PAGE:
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Electronic billboards -- nuisance or revolution?

   Call it a sign of the times.

   With more than 1,000 electronic billboards standing by busy highways around the country, the TV-like screens are becoming commonplace.

   Starting as soon as April, Lamar Outdoor Advertising plans to flip the "on" switch for five LED billboards around Western New York highways.

   With their static, non-moving images, they look much like conventional billboards. Until the picture changes and a new ad takes its place on the screen, an event that happens every eight seconds.

   The image change isn't a distraction to drivers, the industry says, but billboard critics aren't convinced. They note that major studies so far have been backed by the outdoor advertising industry.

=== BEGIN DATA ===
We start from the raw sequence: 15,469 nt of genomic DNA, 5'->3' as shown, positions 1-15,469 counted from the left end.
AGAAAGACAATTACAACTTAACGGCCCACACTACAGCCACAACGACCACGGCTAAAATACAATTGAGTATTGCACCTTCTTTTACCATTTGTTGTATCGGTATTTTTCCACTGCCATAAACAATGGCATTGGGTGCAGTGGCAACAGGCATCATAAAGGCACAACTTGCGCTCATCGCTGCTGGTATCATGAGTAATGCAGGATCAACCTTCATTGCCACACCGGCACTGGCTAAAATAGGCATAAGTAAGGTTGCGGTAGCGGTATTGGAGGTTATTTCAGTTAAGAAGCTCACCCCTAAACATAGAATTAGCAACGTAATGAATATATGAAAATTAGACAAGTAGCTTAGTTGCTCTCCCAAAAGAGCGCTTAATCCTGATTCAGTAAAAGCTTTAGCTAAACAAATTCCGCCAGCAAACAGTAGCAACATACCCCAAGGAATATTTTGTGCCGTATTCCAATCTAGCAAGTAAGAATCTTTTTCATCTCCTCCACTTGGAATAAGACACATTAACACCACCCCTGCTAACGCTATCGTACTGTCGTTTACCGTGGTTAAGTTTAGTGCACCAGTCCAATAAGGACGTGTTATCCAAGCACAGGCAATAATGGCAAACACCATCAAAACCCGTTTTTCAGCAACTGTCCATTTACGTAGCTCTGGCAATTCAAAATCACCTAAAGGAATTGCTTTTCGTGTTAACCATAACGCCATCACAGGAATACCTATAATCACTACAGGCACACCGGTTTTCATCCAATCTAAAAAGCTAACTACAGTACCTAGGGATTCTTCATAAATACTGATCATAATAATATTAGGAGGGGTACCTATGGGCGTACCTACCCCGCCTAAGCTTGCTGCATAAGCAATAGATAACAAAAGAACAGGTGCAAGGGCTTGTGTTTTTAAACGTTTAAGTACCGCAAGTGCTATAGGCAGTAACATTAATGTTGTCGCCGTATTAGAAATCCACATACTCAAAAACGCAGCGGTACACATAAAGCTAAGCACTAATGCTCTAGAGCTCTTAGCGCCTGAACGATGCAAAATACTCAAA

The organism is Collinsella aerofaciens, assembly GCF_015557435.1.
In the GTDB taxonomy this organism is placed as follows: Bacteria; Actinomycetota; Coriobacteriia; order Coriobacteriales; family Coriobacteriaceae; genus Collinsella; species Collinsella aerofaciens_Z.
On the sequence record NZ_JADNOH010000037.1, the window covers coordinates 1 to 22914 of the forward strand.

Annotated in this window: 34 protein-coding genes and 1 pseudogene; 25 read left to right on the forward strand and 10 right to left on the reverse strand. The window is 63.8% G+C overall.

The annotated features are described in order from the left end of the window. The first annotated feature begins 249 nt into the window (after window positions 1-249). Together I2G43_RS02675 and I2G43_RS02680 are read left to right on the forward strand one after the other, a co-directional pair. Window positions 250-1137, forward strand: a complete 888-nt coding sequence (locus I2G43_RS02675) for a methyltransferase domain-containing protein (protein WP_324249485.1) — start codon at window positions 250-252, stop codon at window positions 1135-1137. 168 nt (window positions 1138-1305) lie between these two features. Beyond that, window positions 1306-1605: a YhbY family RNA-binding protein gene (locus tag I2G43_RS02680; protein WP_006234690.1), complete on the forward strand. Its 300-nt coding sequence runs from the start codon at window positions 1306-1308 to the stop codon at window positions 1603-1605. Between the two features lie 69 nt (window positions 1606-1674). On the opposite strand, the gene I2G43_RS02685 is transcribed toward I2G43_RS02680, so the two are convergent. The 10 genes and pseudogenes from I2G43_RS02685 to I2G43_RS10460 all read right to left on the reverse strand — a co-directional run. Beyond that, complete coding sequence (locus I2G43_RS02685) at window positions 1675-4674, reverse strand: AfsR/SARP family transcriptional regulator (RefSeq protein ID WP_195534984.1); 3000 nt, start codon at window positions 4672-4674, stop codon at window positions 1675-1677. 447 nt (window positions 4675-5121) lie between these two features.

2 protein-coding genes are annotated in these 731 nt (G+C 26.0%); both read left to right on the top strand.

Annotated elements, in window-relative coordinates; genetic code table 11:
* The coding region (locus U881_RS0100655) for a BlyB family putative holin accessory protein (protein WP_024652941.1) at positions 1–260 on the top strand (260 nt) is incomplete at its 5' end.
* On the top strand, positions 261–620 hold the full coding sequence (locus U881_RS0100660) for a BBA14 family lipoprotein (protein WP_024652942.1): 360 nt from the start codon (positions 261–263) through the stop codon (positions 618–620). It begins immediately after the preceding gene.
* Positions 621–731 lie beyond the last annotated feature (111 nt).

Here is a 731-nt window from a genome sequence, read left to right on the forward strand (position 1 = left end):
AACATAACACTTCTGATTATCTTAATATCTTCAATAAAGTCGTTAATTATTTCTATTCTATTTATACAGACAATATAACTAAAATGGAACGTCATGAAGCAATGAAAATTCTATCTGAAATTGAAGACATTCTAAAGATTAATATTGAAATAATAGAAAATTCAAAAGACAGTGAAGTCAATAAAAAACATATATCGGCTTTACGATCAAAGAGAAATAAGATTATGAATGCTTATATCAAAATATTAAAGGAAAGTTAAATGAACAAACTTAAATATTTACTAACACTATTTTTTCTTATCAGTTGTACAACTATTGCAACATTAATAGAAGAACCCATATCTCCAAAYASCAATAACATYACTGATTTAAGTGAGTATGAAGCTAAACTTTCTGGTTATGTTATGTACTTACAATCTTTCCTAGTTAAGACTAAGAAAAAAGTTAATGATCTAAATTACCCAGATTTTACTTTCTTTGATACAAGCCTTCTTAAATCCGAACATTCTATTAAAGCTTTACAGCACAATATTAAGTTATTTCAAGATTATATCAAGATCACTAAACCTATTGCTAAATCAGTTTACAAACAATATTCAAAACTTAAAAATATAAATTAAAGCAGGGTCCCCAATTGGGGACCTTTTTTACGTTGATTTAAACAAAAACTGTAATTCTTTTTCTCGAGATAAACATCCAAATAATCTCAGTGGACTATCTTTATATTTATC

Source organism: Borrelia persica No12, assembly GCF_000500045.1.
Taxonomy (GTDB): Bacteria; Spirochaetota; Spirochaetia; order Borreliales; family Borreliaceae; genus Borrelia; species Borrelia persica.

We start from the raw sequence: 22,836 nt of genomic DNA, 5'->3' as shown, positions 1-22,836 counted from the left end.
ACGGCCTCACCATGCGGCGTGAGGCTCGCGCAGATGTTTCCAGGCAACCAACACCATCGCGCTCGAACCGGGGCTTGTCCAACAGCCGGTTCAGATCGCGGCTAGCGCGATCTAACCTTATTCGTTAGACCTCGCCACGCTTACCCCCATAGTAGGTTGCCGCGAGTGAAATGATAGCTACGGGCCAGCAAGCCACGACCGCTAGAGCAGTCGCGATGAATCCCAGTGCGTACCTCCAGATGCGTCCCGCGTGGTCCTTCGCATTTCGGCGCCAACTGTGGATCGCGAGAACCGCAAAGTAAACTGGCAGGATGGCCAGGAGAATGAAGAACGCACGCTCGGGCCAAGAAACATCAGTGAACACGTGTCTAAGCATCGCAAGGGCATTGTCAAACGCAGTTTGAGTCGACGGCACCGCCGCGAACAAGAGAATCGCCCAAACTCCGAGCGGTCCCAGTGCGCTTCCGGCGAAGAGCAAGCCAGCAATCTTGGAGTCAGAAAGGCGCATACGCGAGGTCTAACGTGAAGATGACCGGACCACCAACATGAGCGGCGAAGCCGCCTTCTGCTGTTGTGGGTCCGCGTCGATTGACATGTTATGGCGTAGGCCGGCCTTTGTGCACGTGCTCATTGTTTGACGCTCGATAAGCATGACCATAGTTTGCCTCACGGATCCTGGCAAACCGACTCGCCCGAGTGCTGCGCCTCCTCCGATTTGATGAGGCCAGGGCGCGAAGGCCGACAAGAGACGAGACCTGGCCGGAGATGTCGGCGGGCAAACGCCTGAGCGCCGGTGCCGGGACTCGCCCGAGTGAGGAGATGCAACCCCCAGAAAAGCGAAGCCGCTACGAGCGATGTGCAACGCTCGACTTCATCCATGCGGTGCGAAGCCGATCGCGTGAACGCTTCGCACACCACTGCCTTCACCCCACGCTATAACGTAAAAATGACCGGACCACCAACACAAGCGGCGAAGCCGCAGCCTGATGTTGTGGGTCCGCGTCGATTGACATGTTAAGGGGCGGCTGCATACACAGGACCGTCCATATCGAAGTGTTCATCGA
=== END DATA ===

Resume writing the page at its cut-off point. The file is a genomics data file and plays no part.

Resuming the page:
Not everyone thinks the technology is inevitable. Knoxville, Tenn., has put it on hold while it ponders regulations. Closer to home, Orchard Park fought a costly legal battle to keep out conventional billboards, leaving it free of electronic ones.

   Do the signs attract the eye more than a regular billboard? Or are drivers too busy snacking, texting and fiddling with the radio to notice? 

   -- Fred O. Williams

    

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